December 25, 2009
The 2009 Christmas party showcased the true spirit of the Department of Physics and Astronomy. Each year, faculty, staff, and students join for an hour of music and refreshments, but 2009 brought us something new:
November 24, 2009
Physicists from the T2K neutrino collaboration announced today that they have detected the first events generated by the neutrino beam at the J-PARC accelerator laboratory in Tokai, Japan. This detection marks the beginning of the operational phase of the T2K experiment, a ~500 physicist, 12-nation collaboration to measure new properties of the ghostly neutrino.
October 6, 2009
A team of physicists in the Department has performed the first direct measurement of the mass difference between a quark and its antimatter partner (antiquark). Quarks are the fundamental particles that make up protons and neutrons, the stuff that regular matter is made of. Before antimatter was discovered, Paul Dirac introduced it as a requirement of the laws of quantum mechanics and Einstein's relativity. Scientists have been producing and studying antimatter such as antiprotons, antineutrons and antielectrons (or positrons) for many decades. All antimatter particles are supposed to have the same masses and lifetimes as their matter partners, but with opposite electric charges. Indeed, the masses and lifetimes of antimatter particles have been measured and found to be identical to their normal matter counterparts. Even more complicated objects such as pions, kaons, light nuclei, and hydrogen atoms appear to agree with this matter and antimatter "symmetry."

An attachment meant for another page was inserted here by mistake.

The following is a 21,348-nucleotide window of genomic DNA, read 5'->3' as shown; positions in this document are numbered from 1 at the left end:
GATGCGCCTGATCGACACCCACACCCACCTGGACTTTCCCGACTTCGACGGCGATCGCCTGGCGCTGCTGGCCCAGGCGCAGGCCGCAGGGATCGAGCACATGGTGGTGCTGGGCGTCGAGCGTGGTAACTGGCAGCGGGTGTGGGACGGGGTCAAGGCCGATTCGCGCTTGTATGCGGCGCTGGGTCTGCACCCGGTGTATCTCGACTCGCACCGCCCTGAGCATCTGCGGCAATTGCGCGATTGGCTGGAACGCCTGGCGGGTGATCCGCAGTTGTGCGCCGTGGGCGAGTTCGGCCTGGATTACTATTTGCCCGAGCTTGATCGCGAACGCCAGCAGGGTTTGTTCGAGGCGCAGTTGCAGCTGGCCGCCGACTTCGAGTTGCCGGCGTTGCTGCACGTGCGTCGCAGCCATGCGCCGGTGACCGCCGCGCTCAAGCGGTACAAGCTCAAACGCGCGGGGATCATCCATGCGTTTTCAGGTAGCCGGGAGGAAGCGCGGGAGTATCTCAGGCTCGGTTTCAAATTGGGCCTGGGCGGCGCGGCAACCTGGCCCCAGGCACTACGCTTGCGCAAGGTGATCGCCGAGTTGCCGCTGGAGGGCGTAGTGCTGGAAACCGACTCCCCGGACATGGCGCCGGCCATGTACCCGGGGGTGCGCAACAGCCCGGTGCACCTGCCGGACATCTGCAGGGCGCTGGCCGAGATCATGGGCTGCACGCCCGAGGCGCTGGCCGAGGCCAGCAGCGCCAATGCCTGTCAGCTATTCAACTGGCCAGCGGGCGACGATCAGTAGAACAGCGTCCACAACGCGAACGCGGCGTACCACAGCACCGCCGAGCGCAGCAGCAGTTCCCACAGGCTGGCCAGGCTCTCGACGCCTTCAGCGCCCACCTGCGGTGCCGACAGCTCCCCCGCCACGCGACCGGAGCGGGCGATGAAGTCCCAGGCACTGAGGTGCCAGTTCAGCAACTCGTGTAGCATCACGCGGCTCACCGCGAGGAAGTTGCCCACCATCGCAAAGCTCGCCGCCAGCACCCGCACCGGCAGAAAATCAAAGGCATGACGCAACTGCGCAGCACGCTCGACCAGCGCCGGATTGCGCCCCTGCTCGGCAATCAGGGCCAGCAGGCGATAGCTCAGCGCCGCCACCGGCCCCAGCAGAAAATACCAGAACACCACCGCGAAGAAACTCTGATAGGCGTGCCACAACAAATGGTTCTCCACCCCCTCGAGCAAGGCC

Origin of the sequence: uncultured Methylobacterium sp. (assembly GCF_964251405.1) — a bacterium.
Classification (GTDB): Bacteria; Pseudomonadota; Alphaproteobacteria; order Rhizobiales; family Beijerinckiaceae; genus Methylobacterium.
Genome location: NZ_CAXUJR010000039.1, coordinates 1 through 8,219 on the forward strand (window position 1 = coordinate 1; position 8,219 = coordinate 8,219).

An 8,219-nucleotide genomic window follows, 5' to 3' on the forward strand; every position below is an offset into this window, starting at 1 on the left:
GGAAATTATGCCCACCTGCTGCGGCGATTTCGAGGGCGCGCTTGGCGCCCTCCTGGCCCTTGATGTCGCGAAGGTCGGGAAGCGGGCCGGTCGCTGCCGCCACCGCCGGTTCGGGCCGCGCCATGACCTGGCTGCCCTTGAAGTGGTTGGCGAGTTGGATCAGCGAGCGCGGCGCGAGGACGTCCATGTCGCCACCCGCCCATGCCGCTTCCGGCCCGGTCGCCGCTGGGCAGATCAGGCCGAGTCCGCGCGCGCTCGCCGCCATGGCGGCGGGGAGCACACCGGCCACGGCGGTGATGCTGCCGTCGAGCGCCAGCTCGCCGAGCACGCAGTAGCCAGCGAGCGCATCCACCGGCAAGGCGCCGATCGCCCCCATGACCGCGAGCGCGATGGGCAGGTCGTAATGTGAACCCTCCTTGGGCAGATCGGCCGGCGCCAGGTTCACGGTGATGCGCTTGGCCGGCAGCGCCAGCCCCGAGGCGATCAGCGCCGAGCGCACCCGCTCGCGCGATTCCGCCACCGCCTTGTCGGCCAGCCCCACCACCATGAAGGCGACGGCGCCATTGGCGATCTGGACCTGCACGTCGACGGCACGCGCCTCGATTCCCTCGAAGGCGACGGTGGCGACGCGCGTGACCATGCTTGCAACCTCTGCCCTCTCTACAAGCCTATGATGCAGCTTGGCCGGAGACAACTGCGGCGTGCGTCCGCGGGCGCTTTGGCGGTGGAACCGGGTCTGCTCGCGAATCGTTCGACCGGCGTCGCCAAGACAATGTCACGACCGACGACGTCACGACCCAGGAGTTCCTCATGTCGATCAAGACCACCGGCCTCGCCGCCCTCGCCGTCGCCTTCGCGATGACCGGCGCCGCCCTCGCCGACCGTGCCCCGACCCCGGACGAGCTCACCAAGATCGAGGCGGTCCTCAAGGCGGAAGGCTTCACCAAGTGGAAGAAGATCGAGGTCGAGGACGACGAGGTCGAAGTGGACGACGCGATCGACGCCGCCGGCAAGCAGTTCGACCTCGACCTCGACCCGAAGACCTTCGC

September 30, 2009
Carl R. Hagen, Professor of Physics at the University of Rochester, was both thrilled and surprised today when he learned that he is one of six recipients of one of the most prestigious prizes in his field: the 2010 American Physical Society's J. J. Sakurai Prize for Theoretical Particle Physics. The annual prize recognizes and encourages outstanding achievement in particle theory.
United States Marine Gustavo Maravilla-Hernandez Serves in Iraq While Taking Physics 141 and Math 171Q
September 29, 2009